Drug abuse and addiction is a public health issue with serious consequences. From prescription drugs to cocaine, inhalants and marijuana, illicit substances have affected nearly every community and person in some way. But what exactly is drug abuse and how do people seek treatment for this disease?
Making the decision to seek help for drug addiction is a huge step toward improving your health and overall wellness, as well as that of your family and community. But where do you start? There are many options.
Attend a Rehabilitation Program: There are a plethora of rehab options available to people who abuse drugs. You should be able to find one that fits your budget and lifestyle. For a very intensive treatment, try an inpatient rehab program at a facility that is well-versed in addressing long-term addiction. These organizations provide a place for you to stay while you go through withdrawals, as well as medical assistance if it is needed. Drug rehab facilities offer therapeutic programs such as cognitive behavioral therapy to help users address the problems that may drive them to drug use. You'll also be surrounded by others in similar positions who are looking to stop using and seek support, which can be very helpful and inspiring.
1. Intake Process: Every person beginning an inpatient rehab program will go through an intake process. This involves a physical exam from a doctor and a mental exam from a therapist or psychiatrist. These professionals note any mental conditions, like bipolar disorder and depression, as well as physical issues, such as chronic fatigue or multiple sclerosis, which may be affected by drug use. New patients are usually searched to ensure they do not bring any drugs to the facility on their person or in their belongings. Once a patient has undergone the intake process, they will likely not be allowed to have visitors or even talk with friends and family over the phone for a few days. This promotes focus on recovery without distractions. Each facility is different, but after a few days or weeks, patients are typically allowed to make phone calls and receive visitors.
2. Detox: The first week of inpatient drug rehabilitation is often spent detoxing. Most facilities do not host many classes or require users to attend functions at this time, as it is instead spent dealing with the emotional and physical consequences of coming down from drug use. Long-time users may experience intense symptoms such as temporary blackouts, memory loss, depression, irritability, unpredictable mood swings, headache, insomnia, anxiety, nausea and more. Most patients just entering rehab find their first few days are some of the most difficult as they must completely adjust their habits and mindset, all while going through complex bodily symptoms. Physicians supervise this time of withdrawal to address any symptoms that require medical attention. After you have completed the detox phase and there is no more trace of drugs in your body, you will likely begin attending group and individual therapy sessions.
3. Therapy: While in drug rehabilitation, you don't simply stay away from the substance that you've become addicted to. Instead, you will spend your time learning about what triggers your abuse, and how to address urges and make amends. You will also likely attend group therapy sessions where you and other addicts can share your experiences and learn from one another under the supervision of a therapist or psychiatrist. Being in the presence of others who are learning how to restructure their lives after drug abuse can be very helpful. Knowing you're not alone is a huge step, plus you may be able to turn to those in similar situations for advice.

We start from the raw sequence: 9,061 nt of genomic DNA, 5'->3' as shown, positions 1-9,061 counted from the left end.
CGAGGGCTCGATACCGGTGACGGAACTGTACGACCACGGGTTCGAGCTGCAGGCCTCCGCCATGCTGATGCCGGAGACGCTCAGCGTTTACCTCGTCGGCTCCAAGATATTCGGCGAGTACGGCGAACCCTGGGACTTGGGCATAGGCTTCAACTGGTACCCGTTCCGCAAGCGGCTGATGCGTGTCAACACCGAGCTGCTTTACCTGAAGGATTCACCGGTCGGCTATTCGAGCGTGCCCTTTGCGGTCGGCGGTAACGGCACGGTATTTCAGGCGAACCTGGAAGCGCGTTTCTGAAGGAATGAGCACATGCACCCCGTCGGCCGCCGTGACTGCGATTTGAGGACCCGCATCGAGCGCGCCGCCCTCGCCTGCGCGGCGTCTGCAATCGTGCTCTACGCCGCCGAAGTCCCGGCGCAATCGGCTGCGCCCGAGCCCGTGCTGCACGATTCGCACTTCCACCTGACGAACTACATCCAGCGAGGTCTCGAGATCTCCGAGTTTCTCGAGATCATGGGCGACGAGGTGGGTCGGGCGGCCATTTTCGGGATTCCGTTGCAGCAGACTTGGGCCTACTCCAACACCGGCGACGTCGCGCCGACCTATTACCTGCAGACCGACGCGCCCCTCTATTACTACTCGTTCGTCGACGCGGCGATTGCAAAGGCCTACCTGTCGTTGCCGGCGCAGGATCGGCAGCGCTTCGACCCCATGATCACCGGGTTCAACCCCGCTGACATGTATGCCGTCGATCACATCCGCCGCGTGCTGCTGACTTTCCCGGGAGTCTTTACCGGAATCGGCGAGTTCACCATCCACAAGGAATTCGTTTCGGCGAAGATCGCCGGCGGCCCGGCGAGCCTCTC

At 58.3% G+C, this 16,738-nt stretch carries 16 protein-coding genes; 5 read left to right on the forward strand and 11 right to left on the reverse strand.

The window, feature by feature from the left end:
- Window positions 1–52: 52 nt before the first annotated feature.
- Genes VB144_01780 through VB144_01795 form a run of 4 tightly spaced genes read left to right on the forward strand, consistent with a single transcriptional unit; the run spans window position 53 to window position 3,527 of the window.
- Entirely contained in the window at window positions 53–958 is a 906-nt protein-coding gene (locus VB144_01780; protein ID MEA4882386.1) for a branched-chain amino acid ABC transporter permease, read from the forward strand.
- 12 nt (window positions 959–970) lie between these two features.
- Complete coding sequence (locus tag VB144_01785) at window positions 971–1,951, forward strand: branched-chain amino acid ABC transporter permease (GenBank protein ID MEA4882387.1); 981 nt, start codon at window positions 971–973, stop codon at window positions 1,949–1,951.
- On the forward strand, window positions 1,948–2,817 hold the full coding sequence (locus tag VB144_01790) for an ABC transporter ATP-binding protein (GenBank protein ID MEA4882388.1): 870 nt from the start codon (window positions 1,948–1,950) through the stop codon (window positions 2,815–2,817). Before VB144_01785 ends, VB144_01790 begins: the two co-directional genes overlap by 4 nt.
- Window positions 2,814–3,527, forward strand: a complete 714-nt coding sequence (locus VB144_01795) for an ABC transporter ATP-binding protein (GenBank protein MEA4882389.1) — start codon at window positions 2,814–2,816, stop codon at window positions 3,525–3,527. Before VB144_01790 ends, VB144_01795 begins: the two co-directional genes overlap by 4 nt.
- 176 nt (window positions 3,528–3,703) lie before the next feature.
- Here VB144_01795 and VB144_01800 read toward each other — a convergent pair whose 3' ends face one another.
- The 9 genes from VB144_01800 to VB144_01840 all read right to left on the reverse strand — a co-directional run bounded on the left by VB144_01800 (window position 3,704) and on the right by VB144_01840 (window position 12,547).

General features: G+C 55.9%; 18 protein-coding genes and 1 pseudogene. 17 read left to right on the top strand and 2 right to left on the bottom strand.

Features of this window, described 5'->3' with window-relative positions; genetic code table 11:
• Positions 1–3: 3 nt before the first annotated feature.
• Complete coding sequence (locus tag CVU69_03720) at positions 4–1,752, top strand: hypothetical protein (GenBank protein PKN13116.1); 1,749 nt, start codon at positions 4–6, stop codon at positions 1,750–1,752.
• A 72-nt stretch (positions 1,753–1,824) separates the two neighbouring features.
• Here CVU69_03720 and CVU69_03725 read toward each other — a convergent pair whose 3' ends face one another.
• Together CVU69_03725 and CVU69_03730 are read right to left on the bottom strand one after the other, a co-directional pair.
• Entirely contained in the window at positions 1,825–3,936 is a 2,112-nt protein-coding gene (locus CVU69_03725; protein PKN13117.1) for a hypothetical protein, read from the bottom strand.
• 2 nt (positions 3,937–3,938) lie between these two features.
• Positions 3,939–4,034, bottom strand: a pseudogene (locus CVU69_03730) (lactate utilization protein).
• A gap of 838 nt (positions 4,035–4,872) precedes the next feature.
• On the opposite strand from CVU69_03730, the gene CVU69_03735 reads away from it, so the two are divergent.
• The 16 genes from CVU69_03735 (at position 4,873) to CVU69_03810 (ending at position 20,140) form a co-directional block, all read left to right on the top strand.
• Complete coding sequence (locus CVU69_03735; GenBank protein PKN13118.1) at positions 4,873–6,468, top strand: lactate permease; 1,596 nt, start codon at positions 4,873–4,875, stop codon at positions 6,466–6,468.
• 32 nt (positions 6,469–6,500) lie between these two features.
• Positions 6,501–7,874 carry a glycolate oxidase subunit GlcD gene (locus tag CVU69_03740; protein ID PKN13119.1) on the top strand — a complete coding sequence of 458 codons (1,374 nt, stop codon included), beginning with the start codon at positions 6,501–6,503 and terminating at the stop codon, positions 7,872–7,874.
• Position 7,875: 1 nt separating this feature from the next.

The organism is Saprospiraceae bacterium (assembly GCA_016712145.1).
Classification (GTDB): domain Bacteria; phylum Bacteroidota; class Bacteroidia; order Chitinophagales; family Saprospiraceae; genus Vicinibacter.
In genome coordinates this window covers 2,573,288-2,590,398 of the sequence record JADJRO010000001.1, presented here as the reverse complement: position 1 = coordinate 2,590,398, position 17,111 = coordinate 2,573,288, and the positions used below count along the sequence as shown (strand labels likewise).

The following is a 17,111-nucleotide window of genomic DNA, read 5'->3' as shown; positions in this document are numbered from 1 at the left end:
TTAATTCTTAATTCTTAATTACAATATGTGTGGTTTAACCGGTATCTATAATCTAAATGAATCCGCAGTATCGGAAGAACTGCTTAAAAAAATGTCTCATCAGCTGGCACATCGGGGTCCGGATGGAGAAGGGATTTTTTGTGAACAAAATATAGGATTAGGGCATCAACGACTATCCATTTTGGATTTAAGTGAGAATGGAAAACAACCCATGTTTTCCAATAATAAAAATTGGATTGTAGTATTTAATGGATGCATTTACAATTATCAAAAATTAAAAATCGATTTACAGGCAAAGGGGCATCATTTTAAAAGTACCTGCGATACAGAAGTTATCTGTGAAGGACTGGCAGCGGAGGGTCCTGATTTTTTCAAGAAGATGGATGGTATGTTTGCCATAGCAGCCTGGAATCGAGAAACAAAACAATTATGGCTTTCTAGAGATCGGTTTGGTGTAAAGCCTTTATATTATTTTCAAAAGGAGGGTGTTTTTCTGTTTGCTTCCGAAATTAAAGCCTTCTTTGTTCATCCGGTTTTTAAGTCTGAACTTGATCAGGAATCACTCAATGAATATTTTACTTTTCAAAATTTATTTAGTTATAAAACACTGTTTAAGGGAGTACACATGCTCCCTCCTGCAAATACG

4. Reintegration: Eventually you will need to leave the safety and routine of your inpatient rehabilitation program and return to regular society. This comes with a lot of risks, as you may interact with situations and individuals that triggered your drug use. Before you leave a drug treatment program, you will learn skills to cope in the real world that don't involve turning to drugs. You might learn to walk away from certain individuals or not go to particular places where you formerly used to go. You may also return to the inpatient program facility for outpatient counseling. This helps many drug users to reintegrate into society and still maintain some source of assistance by going to daily or weekly therapy sessions.
Consider an Outpatient Program
Outpatient programs offer similar assistance to inpatient options such as therapy sessions and counseling, but the patient sleeps in his or her own home and is not confined to the rehabilitation center. Some patients prefer this option because it resembles some form of normality and allows them to potentially work and partake in family activities. It is important to note, though, that a person may require more serious, constant treatment than these outpatient programs can offer. If you are considering seeking treatment for drug addiction, discuss these possibilities with your doctor. He or she will help you decide what program is right for you.
Painkillers and Therapy
Some drug users who have been abusing pain medications like Oxycontin or morphine require pain relief but must find it in other ways than potentially addictive drugs. To address this issue, some people receive methadone, a synthetic narcotic. Individuals in inpatient or outpatient programs may use methadone, as can people who are not seeking any formal treatment but are trying to stop abusing painkillers. Your doctor may prescribe a methadone treatment plan if you have chronic pain issues and are recovering from addiction. Methadone can be given intravenously, via a tablet or as a dispersible. Use of this medication is carefully monitored as it can cause respiratory issues when you first begin or anytime you up your dosage. If you are concerned that you may be abusing prescription painkillers, talk to your physician about Methadone and other options like Suboxone or Narcan.